Perhaps Batemanb it is not for you to judge what names we chose to call ourselfs. Unfortantly I am no the Aikido Doshu. However the literal meaning for that term is "Master of the way". I just liked the name. Hence I shall call myself what I wish.

I am supprised that JKD has not been mentioned. I raelly dont understand how a completely formless art can be taught. Can anyone explain this to me?

Cheers

Chris
I would just like to point out that when you use a name to post on the Internet everybody gets to judge. You might think it unfair for people to form a negative opinion of you just because you picked a name like that but of course people will. Whereas I don't get offended by its use it shows a lack of experience in that no one I know who has trained a long time would use that name and possbly a lack of judgement if you decide to keep on using it after those with more experience point out that the name is an issue.

George S. Ledyard
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Old 07-01-2002, 08:13 AM   #22
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Re: batemanb

Quote:
Originally posted by Doshu
I am supprised that JKD has not been mentioned. I raelly dont understand how a completely formless art can be taught. Can anyone explain this to me? Cheers Chris
I trained in JKD under the late Ted Lucaylucay. Go ahead, check him out, he is on the JKD family tree.

Formlessness comes from form and from formlessness comes form. Chaos theory will tell you that looked at from a different perspective one can find patterns and rhythm (form) in everything, even conflict, confusion, and chaos.

Most things in like are a craft and an art. First you learn the craft by learning the techniques, the forms. Then you can express your own art or formlessness. The best writers must frist learn the alphabet. The best musicians must first learn the scales.

JKD originally was taught to people who had already learned their form from other arts and were now looking to let go. In class, we did a lot of drills (forms) but we called them "dead patterns" because they lacked the aliveness of the art. They were just trainign in our craft. BTW, many people I train with still see the JKD patterns as I move in Aikido. Likewise, IMHO, up to Shodan we learn the form. After Shodan we learn the principles, the art, the formless.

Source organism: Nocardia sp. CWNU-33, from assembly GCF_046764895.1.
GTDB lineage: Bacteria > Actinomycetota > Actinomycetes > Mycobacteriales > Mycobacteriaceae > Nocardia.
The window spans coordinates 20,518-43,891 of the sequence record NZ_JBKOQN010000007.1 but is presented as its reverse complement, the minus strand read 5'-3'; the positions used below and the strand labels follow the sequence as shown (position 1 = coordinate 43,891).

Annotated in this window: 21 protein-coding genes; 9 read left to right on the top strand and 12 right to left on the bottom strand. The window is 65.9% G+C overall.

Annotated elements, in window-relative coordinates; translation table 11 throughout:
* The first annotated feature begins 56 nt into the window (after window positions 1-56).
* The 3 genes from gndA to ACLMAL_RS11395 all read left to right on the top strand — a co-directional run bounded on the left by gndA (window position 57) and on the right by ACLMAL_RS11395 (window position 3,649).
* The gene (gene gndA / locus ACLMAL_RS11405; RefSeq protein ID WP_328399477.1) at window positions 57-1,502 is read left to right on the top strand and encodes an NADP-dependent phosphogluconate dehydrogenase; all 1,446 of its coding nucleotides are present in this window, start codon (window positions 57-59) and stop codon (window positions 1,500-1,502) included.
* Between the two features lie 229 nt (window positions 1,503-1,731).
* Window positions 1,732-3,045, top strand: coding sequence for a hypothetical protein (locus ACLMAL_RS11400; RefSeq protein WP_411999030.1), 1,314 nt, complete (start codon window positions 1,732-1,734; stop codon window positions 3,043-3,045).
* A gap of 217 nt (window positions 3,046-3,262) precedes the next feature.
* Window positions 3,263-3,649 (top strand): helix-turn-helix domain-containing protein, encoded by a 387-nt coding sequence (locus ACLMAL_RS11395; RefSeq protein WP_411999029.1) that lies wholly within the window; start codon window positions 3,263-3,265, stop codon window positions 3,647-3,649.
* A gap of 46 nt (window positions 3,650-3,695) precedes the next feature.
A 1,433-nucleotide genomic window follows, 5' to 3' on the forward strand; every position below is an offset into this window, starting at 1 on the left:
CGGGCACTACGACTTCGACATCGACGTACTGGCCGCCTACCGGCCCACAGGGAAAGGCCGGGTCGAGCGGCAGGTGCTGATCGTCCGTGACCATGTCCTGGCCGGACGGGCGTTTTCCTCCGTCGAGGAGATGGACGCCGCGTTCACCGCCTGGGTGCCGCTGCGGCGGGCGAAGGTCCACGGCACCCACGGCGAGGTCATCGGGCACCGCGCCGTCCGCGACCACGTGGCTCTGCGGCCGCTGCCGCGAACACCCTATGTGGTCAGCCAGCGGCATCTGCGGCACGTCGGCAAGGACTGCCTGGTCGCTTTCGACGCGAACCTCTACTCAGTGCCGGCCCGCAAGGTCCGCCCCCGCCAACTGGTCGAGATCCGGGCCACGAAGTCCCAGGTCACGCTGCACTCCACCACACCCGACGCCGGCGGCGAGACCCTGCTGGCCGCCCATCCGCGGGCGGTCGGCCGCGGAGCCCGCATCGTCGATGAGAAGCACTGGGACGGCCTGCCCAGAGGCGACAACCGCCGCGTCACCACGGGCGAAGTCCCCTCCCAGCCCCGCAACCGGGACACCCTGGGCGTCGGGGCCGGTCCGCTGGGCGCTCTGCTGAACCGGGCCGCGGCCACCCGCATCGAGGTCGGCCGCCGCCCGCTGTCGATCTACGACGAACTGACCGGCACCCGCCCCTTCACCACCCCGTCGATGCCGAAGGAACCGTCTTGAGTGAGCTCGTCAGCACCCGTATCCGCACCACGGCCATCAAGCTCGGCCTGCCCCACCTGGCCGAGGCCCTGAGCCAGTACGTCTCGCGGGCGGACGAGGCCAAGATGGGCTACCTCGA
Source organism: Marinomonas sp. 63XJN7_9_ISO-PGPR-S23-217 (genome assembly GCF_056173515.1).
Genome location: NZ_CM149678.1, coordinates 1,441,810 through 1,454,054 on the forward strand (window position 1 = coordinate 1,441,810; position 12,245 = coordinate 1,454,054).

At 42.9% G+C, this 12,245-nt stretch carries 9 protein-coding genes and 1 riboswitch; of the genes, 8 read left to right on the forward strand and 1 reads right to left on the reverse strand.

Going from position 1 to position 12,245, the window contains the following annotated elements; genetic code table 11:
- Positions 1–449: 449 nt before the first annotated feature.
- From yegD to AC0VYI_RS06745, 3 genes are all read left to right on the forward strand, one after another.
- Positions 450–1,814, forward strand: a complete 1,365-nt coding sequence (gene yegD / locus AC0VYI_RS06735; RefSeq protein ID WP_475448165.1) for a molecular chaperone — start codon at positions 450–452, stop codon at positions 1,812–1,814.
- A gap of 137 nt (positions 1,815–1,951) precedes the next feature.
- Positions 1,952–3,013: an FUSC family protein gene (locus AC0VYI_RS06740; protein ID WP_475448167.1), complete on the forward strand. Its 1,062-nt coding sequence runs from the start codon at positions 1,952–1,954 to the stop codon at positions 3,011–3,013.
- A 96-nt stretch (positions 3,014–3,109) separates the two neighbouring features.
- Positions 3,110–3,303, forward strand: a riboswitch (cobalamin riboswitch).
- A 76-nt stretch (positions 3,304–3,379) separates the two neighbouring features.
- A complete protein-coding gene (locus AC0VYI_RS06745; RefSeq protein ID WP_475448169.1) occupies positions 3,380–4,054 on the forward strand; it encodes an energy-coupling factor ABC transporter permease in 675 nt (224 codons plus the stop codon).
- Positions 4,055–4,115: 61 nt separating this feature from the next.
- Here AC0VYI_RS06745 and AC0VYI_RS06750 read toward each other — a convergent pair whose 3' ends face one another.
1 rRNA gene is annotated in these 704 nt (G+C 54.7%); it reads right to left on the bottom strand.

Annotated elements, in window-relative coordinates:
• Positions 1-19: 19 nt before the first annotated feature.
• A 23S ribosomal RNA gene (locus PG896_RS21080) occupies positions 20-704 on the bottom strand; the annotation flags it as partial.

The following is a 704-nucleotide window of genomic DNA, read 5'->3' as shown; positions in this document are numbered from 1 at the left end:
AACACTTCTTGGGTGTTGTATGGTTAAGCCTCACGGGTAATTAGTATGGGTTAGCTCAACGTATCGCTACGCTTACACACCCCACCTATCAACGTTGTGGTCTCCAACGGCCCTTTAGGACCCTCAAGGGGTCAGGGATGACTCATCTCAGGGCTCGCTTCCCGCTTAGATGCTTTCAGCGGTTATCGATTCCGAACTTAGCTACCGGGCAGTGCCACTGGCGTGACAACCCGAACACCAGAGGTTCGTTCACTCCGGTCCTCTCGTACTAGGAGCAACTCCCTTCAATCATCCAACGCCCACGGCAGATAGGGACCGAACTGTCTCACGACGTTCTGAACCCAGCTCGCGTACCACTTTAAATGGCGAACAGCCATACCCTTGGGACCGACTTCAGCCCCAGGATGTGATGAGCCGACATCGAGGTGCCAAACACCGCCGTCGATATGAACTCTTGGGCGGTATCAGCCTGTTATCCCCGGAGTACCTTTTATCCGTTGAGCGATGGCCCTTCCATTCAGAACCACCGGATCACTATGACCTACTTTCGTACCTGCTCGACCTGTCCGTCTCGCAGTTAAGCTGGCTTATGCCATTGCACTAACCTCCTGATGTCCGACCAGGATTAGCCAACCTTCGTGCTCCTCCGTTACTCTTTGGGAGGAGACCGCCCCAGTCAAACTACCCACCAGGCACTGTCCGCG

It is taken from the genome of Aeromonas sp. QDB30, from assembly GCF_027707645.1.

Later we get to spontaneous execution without attachment.

Formlessness does not exist separate from form. They imply and compliment each other.

Until again,

Lynn

Lynn Seiser PhD
Yondan Aikido & FMA/JKD
We do not rise to the level of our expectations, but fall to the level of our training. Train well. KWATZ!
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Old 07-01-2002, 04:34 PM   #23
Doshu
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George

It saddens me to see that a name can offend so many people. As I already said I am sorry. However this is the last time. I have not come on here to be attacked simply because of my name. And if there is a problem then dont read my posts. However all I wanted to do was to talk to people who know martial arts about martial arts especially Aikido.

Do as you wish George if you feel that ganging up on one person simply because of there name, no matter how unproper is good for you, then by all means. Then perhaps Aikido is not for you. To learn non violence and not to be judgemental. I suggest you read about the great founder of our art. More to the point, I would not imagin that the Ueshiba family would hold alot of meaning to a name.

I will continue using the name. Simply as I cant change it in my profile and I dont want to have to sign on again.

I now hope that the insignificance of names can be cast aside and the forums can be about the questions posed.

Cheers

Chris

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Old 07-01-2002, 05:00 PM   #24
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Re: George

Quote:
Originally posted by Doshu
I will continue using the name. Simply as I cant change it in my profile and I dont want to have to sign on again.
If you'd like your username changed, just let me know. Although it won't be trivial, I believe I can do so manually through mysql...

-- Jun

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Old 07-02-2002, 01:42 AM   #25
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Re: batemanb

Quote:
Originally posted by Doshu
Perhaps Batemanb it is not for you to judge what names we chose to call ourselfs. Unfortantly I am no the Aikido Doshu. However the literal meaning for that term is "Master of the way". I just liked the name. Hence I shall call myself what I wish.
Chris,

Check out my previous post, I don`t remember saying anything about what you could or couldn`t use, or being offended, I simply commented that it was strange, see below:


Quote:
I was just passing comment that it seems strange to be seeing posts from Doshu who isn`t Doshu, and even stranger to get mail from O Sensei. I don`t recall suggesting that they stop (although I suppose that could be implied), or that we round them up and flog or stone them.
My signature confirms what Peter said

A difficult problem is easily solved by asking yourself the question, "Just how would the Lone Ranger handle this?"